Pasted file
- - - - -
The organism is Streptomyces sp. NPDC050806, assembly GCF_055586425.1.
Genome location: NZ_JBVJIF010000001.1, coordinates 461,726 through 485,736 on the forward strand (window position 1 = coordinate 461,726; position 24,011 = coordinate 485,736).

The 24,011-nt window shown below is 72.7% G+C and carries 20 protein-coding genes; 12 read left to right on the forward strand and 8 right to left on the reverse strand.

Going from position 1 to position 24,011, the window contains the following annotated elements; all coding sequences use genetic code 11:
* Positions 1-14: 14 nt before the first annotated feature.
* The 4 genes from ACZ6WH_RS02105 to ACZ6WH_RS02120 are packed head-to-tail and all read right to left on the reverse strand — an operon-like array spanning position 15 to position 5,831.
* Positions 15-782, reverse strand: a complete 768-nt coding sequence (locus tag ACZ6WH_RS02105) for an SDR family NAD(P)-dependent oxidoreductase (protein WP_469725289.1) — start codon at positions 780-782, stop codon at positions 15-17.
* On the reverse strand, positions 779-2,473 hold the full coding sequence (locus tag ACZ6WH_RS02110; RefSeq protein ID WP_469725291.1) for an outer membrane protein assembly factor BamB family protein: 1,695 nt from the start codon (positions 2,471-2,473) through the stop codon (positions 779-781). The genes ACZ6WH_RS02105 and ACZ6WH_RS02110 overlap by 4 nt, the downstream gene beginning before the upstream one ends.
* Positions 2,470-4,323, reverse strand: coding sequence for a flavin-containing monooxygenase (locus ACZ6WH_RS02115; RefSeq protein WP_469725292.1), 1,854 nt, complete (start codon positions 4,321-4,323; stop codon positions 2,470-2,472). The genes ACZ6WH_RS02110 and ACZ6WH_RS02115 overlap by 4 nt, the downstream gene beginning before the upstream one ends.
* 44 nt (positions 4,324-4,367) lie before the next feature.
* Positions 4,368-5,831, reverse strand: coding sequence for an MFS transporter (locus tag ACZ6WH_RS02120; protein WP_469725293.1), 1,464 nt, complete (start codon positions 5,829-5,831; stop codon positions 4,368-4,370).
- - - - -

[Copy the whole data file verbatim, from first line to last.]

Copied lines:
The organism is Streptomyces sp. NPDC050806, assembly GCF_055586425.1.
Genome location: NZ_JBVJIF010000001.1, coordinates 461,726 through 485,736 on the forward strand (window position 1 = coordinate 461,726; position 24,011 = coordinate 485,736).

The 24,011-nt window shown below is 72.7% G+C and carries 20 protein-coding genes; 12 read left to right on the forward strand and 8 right to left on the reverse strand.

Going from position 1 to position 24,011, the window contains the following annotated elements; all coding sequences use genetic code 11:
* Positions 1-14: 14 nt before the first annotated feature.
* The 4 genes from ACZ6WH_RS02105 to ACZ6WH_RS02120 are packed head-to-tail and all read right to left on the reverse strand — an operon-like array spanning position 15 to position 5,831.
* Positions 15-782, reverse strand: a complete 768-nt coding sequence (locus tag ACZ6WH_RS02105) for an SDR family NAD(P)-dependent oxidoreductase (protein WP_469725289.1) — start codon at positions 780-782, stop codon at positions 15-17.
* On the reverse strand, positions 779-2,473 hold the full coding sequence (locus tag ACZ6WH_RS02110; RefSeq protein ID WP_469725291.1) for an outer membrane protein assembly factor BamB family protein: 1,695 nt from the start codon (positions 2,471-2,473) through the stop codon (positions 779-781). The genes ACZ6WH_RS02105 and ACZ6WH_RS02110 overlap by 4 nt, the downstream gene beginning before the upstream one ends.
* Positions 2,470-4,323, reverse strand: coding sequence for a flavin-containing monooxygenase (locus ACZ6WH_RS02115; RefSeq protein WP_469725292.1), 1,854 nt, complete (start codon positions 4,321-4,323; stop codon positions 2,470-2,472). The genes ACZ6WH_RS02110 and ACZ6WH_RS02115 overlap by 4 nt, the downstream gene beginning before the upstream one ends.
* 44 nt (positions 4,324-4,367) lie before the next feature.
* Positions 4,368-5,831, reverse strand: coding sequence for an MFS transporter (locus tag ACZ6WH_RS02120; protein WP_469725293.1), 1,464 nt, complete (start codon positions 5,829-5,831; stop codon positions 4,368-4,370).